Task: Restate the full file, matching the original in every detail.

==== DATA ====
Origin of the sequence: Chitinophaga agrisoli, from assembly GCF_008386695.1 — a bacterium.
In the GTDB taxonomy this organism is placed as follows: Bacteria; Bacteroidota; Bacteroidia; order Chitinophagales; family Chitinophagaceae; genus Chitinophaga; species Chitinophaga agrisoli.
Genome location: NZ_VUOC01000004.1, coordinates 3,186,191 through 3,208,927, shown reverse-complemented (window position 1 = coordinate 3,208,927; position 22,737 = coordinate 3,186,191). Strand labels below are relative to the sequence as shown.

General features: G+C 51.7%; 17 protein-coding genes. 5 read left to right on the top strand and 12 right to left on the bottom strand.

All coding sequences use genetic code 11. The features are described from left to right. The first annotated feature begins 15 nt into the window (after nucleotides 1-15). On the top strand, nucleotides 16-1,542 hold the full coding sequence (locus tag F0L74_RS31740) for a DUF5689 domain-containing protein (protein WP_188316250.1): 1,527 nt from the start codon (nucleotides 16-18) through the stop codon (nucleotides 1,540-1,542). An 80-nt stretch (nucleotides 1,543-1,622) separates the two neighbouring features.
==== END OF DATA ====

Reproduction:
Origin of the sequence: Chitinophaga agrisoli, from assembly GCF_008386695.1 — a bacterium.
In the GTDB taxonomy this organism is placed as follows: Bacteria; Bacteroidota; Bacteroidia; order Chitinophagales; family Chitinophagaceae; genus Chitinophaga; species Chitinophaga agrisoli.
Genome location: NZ_VUOC01000004.1, coordinates 3,186,191 through 3,208,927, shown reverse-complemented (window position 1 = coordinate 3,208,927; position 22,737 = coordinate 3,186,191). Strand labels below are relative to the sequence as shown.

General features: G+C 51.7%; 17 protein-coding genes. 5 read left to right on the top strand and 12 right to left on the bottom strand.

All coding sequences use genetic code 11. The features are described from left to right. The first annotated feature begins 15 nt into the window (after nucleotides 1-15). On the top strand, nucleotides 16-1,542 hold the full coding sequence (locus tag F0L74_RS31740) for a DUF5689 domain-containing protein (protein WP_188316250.1): 1,527 nt from the start codon (nucleotides 16-18) through the stop codon (nucleotides 1,540-1,542). An 80-nt stretch (nucleotides 1,543-1,622) separates the two neighbouring features.